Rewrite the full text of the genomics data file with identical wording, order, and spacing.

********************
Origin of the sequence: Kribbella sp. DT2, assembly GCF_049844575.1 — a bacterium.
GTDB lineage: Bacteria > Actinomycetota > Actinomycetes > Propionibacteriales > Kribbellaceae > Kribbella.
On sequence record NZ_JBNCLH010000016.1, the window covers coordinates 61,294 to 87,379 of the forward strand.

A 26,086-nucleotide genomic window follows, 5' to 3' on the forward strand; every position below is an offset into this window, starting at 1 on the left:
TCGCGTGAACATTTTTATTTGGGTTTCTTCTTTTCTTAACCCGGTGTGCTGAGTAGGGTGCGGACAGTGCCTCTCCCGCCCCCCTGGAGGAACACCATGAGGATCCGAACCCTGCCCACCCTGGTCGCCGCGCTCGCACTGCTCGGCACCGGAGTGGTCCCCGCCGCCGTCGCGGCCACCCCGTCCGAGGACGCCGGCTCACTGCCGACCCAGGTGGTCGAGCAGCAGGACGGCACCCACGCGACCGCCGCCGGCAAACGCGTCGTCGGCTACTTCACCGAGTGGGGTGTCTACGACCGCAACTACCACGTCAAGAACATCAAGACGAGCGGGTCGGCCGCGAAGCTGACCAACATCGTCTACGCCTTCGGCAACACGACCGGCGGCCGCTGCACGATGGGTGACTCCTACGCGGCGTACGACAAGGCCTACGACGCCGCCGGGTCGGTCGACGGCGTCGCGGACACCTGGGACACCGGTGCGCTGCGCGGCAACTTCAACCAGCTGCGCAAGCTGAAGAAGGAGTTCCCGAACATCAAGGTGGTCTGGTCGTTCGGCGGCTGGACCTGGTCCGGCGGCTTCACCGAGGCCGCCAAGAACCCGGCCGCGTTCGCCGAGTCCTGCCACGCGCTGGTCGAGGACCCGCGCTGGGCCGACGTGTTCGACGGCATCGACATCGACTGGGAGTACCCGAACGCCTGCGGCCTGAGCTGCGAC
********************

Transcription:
Origin of the sequence: Kribbella sp. DT2, assembly GCF_049844575.1 — a bacterium.
GTDB lineage: Bacteria > Actinomycetota > Actinomycetes > Propionibacteriales > Kribbellaceae > Kribbella.
On sequence record NZ_JBNCLH010000016.1, the window covers coordinates 61,294 to 87,379 of the forward strand.

A 26,086-nucleotide genomic window follows, 5' to 3' on the forward strand; every position below is an offset into this window, starting at 1 on the left:
TCGCGTGAACATTTTTATTTGGGTTTCTTCTTTTCTTAACCCGGTGTGCTGAGTAGGGTGCGGACAGTGCCTCTCCCGCCCCCCTGGAGGAACACCATGAGGATCCGAACCCTGCCCACCCTGGTCGCCGCGCTCGCACTGCTCGGCACCGGAGTGGTCCCCGCCGCCGTCGCGGCCACCCCGTCCGAGGACGCCGGCTCACTGCCGACCCAGGTGGTCGAGCAGCAGGACGGCACCCACGCGACCGCCGCCGGCAAACGCGTCGTCGGCTACTTCACCGAGTGGGGTGTCTACGACCGCAACTACCACGTCAAGAACATCAAGACGAGCGGGTCGGCCGCGAAGCTGACCAACATCGTCTACGCCTTCGGCAACACGACCGGCGGCCGCTGCACGATGGGTGACTCCTACGCGGCGTACGACAAGGCCTACGACGCCGCCGGGTCGGTCGACGGCGTCGCGGACACCTGGGACACCGGTGCGCTGCGCGGCAACTTCAACCAGCTGCGCAAGCTGAAGAAGGAGTTCCCGAACATCAAGGTGGTCTGGTCGTTCGGCGGCTGGACCTGGTCCGGCGGCTTCACCGAGGCCGCCAAGAACCCGGCCGCGTTCGCCGAGTCCTGCCACGCGCTGGTCGAGGACCCGCGCTGGGCCGACGTGTTCGACGGCATCGACATCGACTGGGAGTACCCGAACGCCTGCGGCCTGAGCTGCGAC